Some advertisers even said their ads should not have run on Beck's show at all. "No P&G ads should have appeared on this program in the first place," said Martha Depenbrock, Brand Building Stakeholder Relations for Procter & Gamble in an email. "To be clear, if any of our advertising appeared on the Glenn Beck show, it was in error and we appreciate you bringing this matter to our attention. We will do what we can to see that it doesn't happen again."
As more and more advertisers drop Beck, others will be encouraged to stay away. "Once you've gotten a handful of large companies to distance themselves from the show," says Rucker, "Others are going to look at that and say 'They decided to steer clear, maybe we should too."
So is Beck screwed?
So far Fox has tried to play it cool, claiming the campaign has not led to a loss in earnings. A Fox spokesperson told Mediaite last week “The advertisers referenced have all moved their spots from Beck to other programs on the network so there has been no revenue lost.”
But whether or not that's true, the boycott puts Fox in an untenable position as it continues to gain momentum. Cable news ad buys are based on ratings. Since only O'Reilly and Hannity regularly beat out Beck in viewership, it doesn't make sense that a redistribution of advertising dollars to other parts of the network would keep everyone happy indefinitely (especially once current contracts expire).
Plus, at least one company – UPS Stores – has announced they will pull all of their advertising from Fox for the time being.
Jonathan Morris, a media analyst focusing on cable news says, "It's OK to lose a few [advertisers], and may actually be a good thing from a ratings perspective. But when it goes too far it's bad – and he's lost a lot of advertisers."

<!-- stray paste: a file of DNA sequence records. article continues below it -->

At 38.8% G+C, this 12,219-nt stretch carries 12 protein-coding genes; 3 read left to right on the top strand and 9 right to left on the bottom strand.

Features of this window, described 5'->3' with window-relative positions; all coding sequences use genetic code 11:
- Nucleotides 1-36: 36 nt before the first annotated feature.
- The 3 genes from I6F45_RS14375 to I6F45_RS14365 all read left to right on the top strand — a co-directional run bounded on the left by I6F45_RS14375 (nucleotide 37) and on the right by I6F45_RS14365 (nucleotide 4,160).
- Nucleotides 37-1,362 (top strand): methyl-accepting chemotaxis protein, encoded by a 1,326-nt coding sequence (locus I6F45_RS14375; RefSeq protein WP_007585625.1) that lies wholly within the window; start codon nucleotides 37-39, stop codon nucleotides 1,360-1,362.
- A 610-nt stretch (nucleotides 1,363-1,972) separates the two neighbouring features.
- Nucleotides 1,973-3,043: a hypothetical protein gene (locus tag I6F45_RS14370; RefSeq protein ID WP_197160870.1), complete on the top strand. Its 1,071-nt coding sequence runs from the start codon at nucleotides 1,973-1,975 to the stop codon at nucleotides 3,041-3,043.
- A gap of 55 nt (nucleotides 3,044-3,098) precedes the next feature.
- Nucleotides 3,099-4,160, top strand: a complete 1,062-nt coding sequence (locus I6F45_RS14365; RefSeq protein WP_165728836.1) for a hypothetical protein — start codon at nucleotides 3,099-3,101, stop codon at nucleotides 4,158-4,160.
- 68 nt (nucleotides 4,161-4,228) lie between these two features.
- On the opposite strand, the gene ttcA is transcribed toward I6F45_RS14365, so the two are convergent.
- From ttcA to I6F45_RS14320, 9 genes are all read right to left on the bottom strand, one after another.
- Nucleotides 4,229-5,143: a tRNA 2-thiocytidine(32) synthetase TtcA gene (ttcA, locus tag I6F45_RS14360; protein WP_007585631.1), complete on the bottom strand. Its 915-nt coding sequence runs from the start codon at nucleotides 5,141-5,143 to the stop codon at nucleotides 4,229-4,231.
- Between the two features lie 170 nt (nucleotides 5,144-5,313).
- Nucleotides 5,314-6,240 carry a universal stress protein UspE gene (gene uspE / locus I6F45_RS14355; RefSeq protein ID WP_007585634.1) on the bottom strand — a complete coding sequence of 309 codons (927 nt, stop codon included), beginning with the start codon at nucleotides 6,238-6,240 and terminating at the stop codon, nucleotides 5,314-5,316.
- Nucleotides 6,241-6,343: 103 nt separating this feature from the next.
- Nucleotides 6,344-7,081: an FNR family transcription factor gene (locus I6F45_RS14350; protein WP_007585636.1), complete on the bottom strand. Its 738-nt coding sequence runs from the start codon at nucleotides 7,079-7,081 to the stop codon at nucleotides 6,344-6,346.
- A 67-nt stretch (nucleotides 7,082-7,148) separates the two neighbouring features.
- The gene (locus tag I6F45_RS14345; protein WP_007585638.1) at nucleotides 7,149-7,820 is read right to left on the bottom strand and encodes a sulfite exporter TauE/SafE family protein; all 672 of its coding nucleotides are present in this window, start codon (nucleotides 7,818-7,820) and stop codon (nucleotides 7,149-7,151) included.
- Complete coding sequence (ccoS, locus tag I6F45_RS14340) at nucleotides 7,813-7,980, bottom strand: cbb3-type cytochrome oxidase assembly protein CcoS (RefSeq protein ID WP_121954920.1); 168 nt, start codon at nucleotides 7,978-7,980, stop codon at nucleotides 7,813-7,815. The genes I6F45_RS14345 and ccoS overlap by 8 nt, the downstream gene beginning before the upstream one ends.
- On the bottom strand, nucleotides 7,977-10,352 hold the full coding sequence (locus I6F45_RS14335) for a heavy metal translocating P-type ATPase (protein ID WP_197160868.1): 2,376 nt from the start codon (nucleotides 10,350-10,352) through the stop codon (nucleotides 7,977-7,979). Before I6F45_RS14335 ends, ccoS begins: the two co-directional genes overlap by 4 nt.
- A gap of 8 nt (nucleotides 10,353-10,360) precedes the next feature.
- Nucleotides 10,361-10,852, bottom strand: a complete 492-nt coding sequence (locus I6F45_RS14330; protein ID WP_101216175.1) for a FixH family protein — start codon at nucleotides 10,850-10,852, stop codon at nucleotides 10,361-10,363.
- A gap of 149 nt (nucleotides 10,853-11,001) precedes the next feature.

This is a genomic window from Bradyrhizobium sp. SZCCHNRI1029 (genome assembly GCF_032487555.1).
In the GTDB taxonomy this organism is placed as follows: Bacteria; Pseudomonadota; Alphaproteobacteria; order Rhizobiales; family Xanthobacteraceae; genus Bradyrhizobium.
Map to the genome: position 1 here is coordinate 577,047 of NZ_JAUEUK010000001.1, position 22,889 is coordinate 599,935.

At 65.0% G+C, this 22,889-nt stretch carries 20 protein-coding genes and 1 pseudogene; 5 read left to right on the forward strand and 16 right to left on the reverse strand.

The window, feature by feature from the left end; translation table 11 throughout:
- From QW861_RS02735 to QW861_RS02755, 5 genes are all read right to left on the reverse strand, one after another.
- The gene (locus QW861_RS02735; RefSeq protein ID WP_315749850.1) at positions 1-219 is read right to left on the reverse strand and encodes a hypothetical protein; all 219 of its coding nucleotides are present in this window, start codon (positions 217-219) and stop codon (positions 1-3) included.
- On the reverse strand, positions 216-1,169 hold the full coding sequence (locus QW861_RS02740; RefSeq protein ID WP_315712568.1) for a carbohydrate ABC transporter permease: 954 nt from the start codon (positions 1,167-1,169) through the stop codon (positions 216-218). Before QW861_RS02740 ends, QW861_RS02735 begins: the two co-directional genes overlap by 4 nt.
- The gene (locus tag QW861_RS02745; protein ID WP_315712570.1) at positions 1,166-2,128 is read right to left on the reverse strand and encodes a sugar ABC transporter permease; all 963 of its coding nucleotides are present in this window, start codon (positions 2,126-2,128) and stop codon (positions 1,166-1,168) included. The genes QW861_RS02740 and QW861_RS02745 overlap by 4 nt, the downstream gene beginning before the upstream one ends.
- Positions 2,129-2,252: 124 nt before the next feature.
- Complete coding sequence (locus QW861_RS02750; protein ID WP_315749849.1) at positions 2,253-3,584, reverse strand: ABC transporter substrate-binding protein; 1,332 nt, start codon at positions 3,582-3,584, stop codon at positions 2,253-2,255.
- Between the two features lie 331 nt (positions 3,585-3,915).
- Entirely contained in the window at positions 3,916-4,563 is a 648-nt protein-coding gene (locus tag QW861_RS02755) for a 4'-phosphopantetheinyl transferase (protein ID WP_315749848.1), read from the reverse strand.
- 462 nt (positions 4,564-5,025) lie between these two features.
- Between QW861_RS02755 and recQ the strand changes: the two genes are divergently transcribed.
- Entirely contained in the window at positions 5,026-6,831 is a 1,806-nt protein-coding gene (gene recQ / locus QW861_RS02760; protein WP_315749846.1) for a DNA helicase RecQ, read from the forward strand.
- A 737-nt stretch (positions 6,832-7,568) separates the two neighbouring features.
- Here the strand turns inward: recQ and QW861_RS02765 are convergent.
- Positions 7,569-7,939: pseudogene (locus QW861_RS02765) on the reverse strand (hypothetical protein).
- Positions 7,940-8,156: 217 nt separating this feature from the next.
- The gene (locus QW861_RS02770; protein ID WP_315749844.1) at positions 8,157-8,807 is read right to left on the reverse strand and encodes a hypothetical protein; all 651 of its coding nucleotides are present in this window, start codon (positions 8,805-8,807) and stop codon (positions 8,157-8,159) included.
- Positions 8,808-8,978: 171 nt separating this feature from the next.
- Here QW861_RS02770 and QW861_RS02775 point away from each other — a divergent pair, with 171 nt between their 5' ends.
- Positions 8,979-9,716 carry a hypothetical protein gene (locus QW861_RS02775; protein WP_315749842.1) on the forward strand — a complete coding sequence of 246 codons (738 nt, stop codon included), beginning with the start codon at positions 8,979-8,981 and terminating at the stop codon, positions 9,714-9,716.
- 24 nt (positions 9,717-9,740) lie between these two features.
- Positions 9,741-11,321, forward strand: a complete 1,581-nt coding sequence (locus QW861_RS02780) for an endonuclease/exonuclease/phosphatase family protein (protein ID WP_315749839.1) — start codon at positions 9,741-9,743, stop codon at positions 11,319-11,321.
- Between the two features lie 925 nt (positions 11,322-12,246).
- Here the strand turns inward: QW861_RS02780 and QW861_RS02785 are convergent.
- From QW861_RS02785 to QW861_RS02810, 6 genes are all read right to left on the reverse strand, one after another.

Kevin Sandler, a professor of media industries, agrees. "Advertising dollars always move around. And there's plenty of other people they can go to. But Fox has a lot to lose."
One thing Fox might lose is advertisers who actually pay them. As Jim Edwards on BNET notes, "Fox has been reduced to running “house” ads, spots for its partner properties for which it may or may not receive revenue." Advertisers that have stepped in include DirecTV, Honda, and the Oprah Winfrey's Oxygen channel. The Wall Street Journal, which of course, is, of course, a News Corps property, is also running ads on Beck's show.
And as the drain of sponsors results in less and less demand and competition for Beck's time slot, his fees will go down regardless of the ratings he pulls.
But there is much more at stake for Fox. In the past decade the conservative network has carved a profitable niche for itself by appealing to disgruntled right-wingers – an especially successful strategy with a popular Democrat in office. "In today's media environment," says Morris, "catering to extreme audiences is economically beneficial. Fox found that in this day and age, that's a profitable way to market yourself."